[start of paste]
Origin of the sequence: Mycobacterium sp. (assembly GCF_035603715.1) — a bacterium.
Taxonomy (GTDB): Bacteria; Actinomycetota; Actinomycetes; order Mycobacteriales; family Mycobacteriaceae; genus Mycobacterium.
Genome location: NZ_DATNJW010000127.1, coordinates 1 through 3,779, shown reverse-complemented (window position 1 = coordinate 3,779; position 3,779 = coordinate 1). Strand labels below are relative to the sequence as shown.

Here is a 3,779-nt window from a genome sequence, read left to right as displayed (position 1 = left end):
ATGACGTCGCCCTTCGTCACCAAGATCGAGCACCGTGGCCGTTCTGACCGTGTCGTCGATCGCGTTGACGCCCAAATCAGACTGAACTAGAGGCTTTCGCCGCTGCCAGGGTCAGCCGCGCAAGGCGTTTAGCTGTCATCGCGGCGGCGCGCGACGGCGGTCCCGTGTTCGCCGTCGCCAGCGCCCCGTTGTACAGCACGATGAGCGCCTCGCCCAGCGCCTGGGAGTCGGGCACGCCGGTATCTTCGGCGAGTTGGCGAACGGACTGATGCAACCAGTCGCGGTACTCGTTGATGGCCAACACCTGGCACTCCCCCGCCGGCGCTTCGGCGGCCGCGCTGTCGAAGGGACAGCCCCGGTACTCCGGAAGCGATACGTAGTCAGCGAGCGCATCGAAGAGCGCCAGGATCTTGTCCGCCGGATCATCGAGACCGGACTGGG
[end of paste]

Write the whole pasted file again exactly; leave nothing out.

Origin of the sequence: Mycobacterium sp. (assembly GCF_035603715.1) — a bacterium.
Taxonomy (GTDB): Bacteria; Actinomycetota; Actinomycetes; order Mycobacteriales; family Mycobacteriaceae; genus Mycobacterium.
Genome location: NZ_DATNJW010000127.1, coordinates 1 through 3,779, shown reverse-complemented (window position 1 = coordinate 3,779; position 3,779 = coordinate 1). Strand labels below are relative to the sequence as shown.

Here is a 3,779-nt window from a genome sequence, read left to right as displayed (position 1 = left end):
ATGACGTCGCCCTTCGTCACCAAGATCGAGCACCGTGGCCGTTCTGACCGTGTCGTCGATCGCGTTGACGCCCAAATCAGACTGAACTAGAGGCTTTCGCCGCTGCCAGGGTCAGCCGCGCAAGGCGTTTAGCTGTCATCGCGGCGGCGCGCGACGGCGGTCCCGTGTTCGCCGTCGCCAGCGCCCCGTTGTACAGCACGATGAGCGCCTCGCCCAGCGCCTGGGAGTCGGGCACGCCGGTATCTTCGGCGAGTTGGCGAACGGACTGATGCAACCAGTCGCGGTACTCGTTGATGGCCAACACCTGGCACTCCCCCGCCGGCGCTTCGGCGGCCGCGCTGTCGAAGGGACAGCCCCGGTACTCCGGAAGCGATACGTAGTCAGCGAGCGCATCGAAGAGCGCCAGGATCTTGTCCGCCGGATCATCGAGACCGGACTGGG